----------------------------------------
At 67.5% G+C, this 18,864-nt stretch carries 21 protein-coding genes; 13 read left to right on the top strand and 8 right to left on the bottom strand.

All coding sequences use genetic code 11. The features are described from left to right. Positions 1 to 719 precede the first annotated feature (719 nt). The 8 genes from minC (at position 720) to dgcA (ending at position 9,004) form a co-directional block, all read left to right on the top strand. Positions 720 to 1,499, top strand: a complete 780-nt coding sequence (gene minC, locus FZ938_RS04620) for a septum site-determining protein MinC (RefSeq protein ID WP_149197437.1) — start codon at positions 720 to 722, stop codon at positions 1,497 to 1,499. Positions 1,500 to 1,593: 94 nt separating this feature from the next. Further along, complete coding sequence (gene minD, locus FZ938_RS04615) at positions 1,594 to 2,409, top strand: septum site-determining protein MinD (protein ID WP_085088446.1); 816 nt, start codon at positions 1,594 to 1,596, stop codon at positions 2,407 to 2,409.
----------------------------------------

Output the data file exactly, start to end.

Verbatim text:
At 67.5% G+C, this 18,864-nt stretch carries 21 protein-coding genes; 13 read left to right on the top strand and 8 right to left on the bottom strand.

All coding sequences use genetic code 11. The features are described from left to right. Positions 1 to 719 precede the first annotated feature (719 nt). The 8 genes from minC (at position 720) to dgcA (ending at position 9,004) form a co-directional block, all read left to right on the top strand. Positions 720 to 1,499, top strand: a complete 780-nt coding sequence (gene minC, locus FZ938_RS04620) for a septum site-determining protein MinC (RefSeq protein ID WP_149197437.1) — start codon at positions 720 to 722, stop codon at positions 1,497 to 1,499. Positions 1,500 to 1,593: 94 nt separating this feature from the next. Further along, complete coding sequence (gene minD, locus FZ938_RS04615) at positions 1,594 to 2,409, top strand: septum site-determining protein MinD (protein ID WP_085088446.1); 816 nt, start codon at positions 1,594 to 1,596, stop codon at positions 2,407 to 2,409.